Changing of the guard

New general manager, youthful board usher in next era for Butte Environmental Council

Danielle Baxter, Butte Environmental Council’s recently appointed general manager, says she wants to inspire environmental knowledge and activism and support longtime members while making “much-needed space for younger voices.”

Danielle Baxter, Butte Environmental Council’s recently appointed general manager, says she wants to inspire environmental knowledge and activism and support longtime members while making “much-needed space for younger voices.”

Photo by Ashiah Scharaga

Join BEC:
Register for the 32nd annual Bidwell Park & Chico Creeks Cleanup on Saturday, Sept. 21, at, or attend the BEC 2.0 mural event featuring Wyatt Hersey on Saturday, Oct. 5, from 3-6 p.m., at the BEC office, 313 Walnut St., Ste. 140.

When Danielle Baxter pictures the Butte Environmental Council’s future, she sees the nonprofit’s longtime members coming together with a younger generation of activists to enact change.

Young people are facing so much environmental destruction, they often feel overwhelmed and alone, Baxter told the CN&R. She can relate to those feelings: She’s 25.

Oftentimes, she has noticed that it’s easier for her peers to ignore the climate crisis. Baxter’s vision for BEC, as its new general manager, is to make it a place where folks “feel inspired and feel empowered by one another to make a difference.” She filled the spot vacated by Natalie Carter, who resigned in May.

Baxter is a Chico native who grew up with an affinity for nature. As a teen, she’d regularly walk with her friends from Pleasant Valley High School to Five-Mile Recreation Area to relax and cool off, and climb Monkey Face on the weekends. But it wasn’t until her college days that her “world view was totally cracked wide open.”

When she took Chico State professor Mark Stemen’s Geography 304 class—known for spurring students into environmental activism—Baxter said her heart “ached for the planet.”

“I didn’t know the true state of things until I met Mark,” she said. “And Mark really has a way about inspiring students and opening students’ minds to what’s really happening in the world.”

Stemen, also BEC’s board president, told the CN&R that, at the time, “you could tell [Baxter] had a passion that she wanted to put into action.” He encouraged her to consider an internship at BEC, which she landed in 2015.

After graduating with a bachelor’s in parks and natural resources management, Baxter was hired as one of the organization’s program coordinators. She left Chico in late 2016 to travel with her boyfriend, returning about a year later and getting hired at Butte College’s Associated Students’ Sustainability Resource Center and GRUB CSA Farm.

This past January, she was appointed vice chair of the city’s Sustainability Task Force and joined the BEC board of directors. She transitioned to general manager last month.

City of Chico Planning Commissioner and former CivicSpark fellow Bryce Goldstein, who was partly inspired to get on the BEC board because of Baxter, said she was a clear choice for the position. “Danielle has shown a lot of leadership here,” she said, “and really cares about this organization and wants to … revitalize BEC.”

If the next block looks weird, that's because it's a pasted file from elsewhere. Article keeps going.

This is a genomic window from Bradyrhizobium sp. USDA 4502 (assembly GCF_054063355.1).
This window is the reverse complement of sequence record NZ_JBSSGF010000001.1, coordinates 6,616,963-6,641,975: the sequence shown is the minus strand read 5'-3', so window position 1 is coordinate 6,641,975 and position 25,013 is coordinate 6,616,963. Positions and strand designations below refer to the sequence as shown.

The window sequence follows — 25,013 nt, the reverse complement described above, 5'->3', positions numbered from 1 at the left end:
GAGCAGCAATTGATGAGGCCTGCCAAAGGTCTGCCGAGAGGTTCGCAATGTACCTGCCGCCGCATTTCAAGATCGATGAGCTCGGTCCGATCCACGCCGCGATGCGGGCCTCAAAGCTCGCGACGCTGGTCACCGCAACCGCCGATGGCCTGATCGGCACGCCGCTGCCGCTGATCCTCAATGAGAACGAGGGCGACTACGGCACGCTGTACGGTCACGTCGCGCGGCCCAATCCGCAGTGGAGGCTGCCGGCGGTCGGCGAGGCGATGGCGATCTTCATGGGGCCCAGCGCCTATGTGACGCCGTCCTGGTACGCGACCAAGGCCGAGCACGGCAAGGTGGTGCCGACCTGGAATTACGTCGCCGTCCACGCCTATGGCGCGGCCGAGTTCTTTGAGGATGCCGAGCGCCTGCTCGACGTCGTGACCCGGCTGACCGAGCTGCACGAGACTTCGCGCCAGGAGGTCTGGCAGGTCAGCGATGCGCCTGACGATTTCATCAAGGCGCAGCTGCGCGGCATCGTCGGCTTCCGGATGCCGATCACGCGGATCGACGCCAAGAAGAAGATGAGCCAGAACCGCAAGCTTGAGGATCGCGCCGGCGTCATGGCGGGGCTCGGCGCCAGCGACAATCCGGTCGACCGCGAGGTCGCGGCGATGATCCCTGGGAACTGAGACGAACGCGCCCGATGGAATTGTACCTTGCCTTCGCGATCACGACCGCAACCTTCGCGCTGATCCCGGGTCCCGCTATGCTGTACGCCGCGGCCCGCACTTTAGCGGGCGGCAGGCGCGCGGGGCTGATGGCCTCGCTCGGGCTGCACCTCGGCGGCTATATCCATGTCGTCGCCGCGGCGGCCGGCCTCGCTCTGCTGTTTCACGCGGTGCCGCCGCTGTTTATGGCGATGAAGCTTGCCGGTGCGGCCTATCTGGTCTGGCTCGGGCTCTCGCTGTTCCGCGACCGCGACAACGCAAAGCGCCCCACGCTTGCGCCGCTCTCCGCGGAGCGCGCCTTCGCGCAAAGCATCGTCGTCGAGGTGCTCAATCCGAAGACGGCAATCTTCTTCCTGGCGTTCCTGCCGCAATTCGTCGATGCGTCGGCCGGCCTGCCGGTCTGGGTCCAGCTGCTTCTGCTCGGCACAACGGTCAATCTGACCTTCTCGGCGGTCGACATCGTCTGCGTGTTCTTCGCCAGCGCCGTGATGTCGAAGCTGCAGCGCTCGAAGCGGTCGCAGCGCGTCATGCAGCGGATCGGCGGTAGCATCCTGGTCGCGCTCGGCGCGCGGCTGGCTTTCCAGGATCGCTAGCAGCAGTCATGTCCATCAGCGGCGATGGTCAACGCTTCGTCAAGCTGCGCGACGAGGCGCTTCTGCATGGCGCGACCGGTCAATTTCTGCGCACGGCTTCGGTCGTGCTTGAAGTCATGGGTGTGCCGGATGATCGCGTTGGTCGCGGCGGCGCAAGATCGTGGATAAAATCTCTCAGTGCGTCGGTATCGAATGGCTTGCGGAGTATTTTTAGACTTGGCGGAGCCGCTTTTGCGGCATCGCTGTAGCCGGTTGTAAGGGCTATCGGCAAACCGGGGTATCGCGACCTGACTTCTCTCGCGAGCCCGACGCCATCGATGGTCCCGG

Baxter’s hiring is indicative of a shift occurring at BEC this year. Seven out of nine board members are under 35, and its staff is now composed of younger folks, too. The organization sees its next chapter—what has been dubbed as “BEC 2.0”—as a return to its roots.

“This is the first time [in] 40 years that the board of directors and the staff members are [nearly] all young people again, collaborating and switching the vision up,” Baxter said. “That just feels really incredible.”

The nonprofit was formed in 1975 by a group of Chico State students. Co-founder Michael McGinnis took out a loan to get the organization started, Stemen said. It was housed on campus for its first decade of operation.

BEC’s board decided after Carter’s departure that it would be a good time to re-examine the nonprofit’s organizational structure. What they found was that it had led to a lot of burnout, because the vision and the direction came from the board but it was on the executive director’s shoulders “to carry everything out,” Baxter said. The board and the staff are working hand-in-hand now, she added.

There are some other changes in store, too. This year, BEC will host its first of many planned community forums to encourage folks to gather and discuss important issues that stem from the current state of the planet. This includes topics like working toward zero-waste and reducing CO2 emissions, but also extends to addressing food and housing insecurity. The nonprofit also is exploring partnerships with local organic farms to provide healthy food to those who otherwise cannot afford it.

Baxter says she wants to inspire environmental knowledge and activism during her tenure at BEC, and make sure longtime supporters still feel represented and connected as the nonprofit makes “much-needed space for younger voices.”

“We want people to feel the urgency that’s needed right now,” she said. “What’s happening with climate change should be the most pressing issue on everybody’s mind. … We should be, as a society, formulating all of the decisions that we’re making based on the ecological health of our planet and the abundance of our natural resources.”

The BEC team is striving to “re-create the environmental village,” Baxter said. “We want to be the place that people come [to] when they’re saying, ‘What can we do? How can we become involved?’”